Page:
OPEC Pumps 29.94 Million Barrels of Crude Oil Per Day in January
Oil production from the Organization of the Petroleum Exporting Countries (OPEC) totaled 29.94 million b/d in January from 30.03 million b/d in December, a just released Platts survey of OPEC and oil industry officials and analysts showed.
Combined output from the 12-member group fell 90,000 b/d month over month, dipping below 30 million b/d in January as steep falls in Iraqi and Libyan supply more than offset increases in Angola, Kuwait, Nigeria, Saudi Arabia and the United Arab Emirates. OPEC last pumped less than its 30 million b/d output ceiling in June last year.
“The slight drop in total OPEC volumes in January is due entirely to Iraq and Libya,” said Margaret McQuaile, Platts senior correspondent. “However, Baghdad has scheduled record exports for February, so even if actual liftings don’t quite match up, and barring any unforeseen disruption, we’re still likely to see more out of Iraq. But Libya is a different kettle of fish. Given the political upheaval, production seems unlikely to stage any meaningful recovery any time soon.”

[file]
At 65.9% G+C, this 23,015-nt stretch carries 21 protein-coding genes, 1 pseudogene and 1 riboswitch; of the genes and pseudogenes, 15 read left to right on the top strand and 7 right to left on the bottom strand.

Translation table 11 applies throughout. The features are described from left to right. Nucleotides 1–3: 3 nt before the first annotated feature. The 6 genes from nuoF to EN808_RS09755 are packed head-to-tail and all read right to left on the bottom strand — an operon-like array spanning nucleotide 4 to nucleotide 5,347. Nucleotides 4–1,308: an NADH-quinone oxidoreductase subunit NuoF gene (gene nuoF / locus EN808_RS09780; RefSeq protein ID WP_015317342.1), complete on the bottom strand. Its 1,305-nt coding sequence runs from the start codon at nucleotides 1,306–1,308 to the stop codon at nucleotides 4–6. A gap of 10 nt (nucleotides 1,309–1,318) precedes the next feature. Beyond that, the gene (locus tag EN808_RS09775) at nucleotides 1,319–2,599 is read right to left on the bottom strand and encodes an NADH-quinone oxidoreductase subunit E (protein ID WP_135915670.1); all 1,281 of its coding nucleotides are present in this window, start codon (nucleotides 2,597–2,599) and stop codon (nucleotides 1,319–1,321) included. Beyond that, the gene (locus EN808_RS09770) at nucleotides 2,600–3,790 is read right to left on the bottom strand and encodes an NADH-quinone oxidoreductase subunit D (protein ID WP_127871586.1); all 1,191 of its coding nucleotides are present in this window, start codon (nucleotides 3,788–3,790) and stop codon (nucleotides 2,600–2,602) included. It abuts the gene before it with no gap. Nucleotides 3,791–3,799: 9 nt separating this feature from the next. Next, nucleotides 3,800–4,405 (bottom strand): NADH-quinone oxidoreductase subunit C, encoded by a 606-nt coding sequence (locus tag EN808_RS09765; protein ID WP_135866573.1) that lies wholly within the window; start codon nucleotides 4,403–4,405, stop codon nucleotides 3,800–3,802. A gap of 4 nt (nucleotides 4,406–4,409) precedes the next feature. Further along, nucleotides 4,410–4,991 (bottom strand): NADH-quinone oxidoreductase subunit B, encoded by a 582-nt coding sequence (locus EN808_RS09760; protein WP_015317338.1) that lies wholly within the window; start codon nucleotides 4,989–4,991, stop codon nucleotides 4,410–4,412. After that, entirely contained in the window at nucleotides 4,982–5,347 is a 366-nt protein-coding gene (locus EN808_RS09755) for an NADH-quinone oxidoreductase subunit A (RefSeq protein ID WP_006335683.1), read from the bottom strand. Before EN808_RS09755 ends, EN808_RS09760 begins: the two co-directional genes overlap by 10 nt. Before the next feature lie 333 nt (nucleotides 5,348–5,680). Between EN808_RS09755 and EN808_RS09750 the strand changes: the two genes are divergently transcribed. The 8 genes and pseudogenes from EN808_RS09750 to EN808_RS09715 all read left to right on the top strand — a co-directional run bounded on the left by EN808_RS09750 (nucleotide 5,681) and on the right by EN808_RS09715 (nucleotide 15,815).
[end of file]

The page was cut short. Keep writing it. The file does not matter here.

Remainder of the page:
Iraqi output, estimated at 3.1 million b/d in January, had risen to 3.4 million b/d in December when northern exports resumed through Turkey under an agreement with semi-autonomous Kurdistan. The drop in January was concentrated in the south, where crude quality issues kept some lifters away from the offshore single buoy moorings.
Loadings from the SPMs resumed early this month, however, and Iraq’s SOMO has scheduled a record 3.3 million b/d of crude oil to be exported from its southern terminals in the Persian Gulf in February.
Libyan production slid by 130,000 b/d to 330,000 b/d in January as the impact of the closure of the major ports of Es Sider and Ras Lanuf in mid-December had a knock-on effect on field operations.
Fighting continues around the Es Sider terminal between forces loyal to both the officially recognized government in Tobruk and the Islamist-led administration in Tripoli.
Most of Libya’s main producing fields are closed, but oil is still flowing from its offshore projects and other fields throughout the country.
Increased exports boosted Angolan supply by 120,000 b/d to 1.75 million b/d, while Nigerian output rose by 50,000 b/d to 1.98 million b/d, the survey found.
Top producer Saudi Arabia, which drove OPEC’s November 27 decision to maintain the group’s official production ceiling at 30 million b/d despite falling oil prices, boosted output by 100,000 b/d to 9.7 million b/d, the survey found.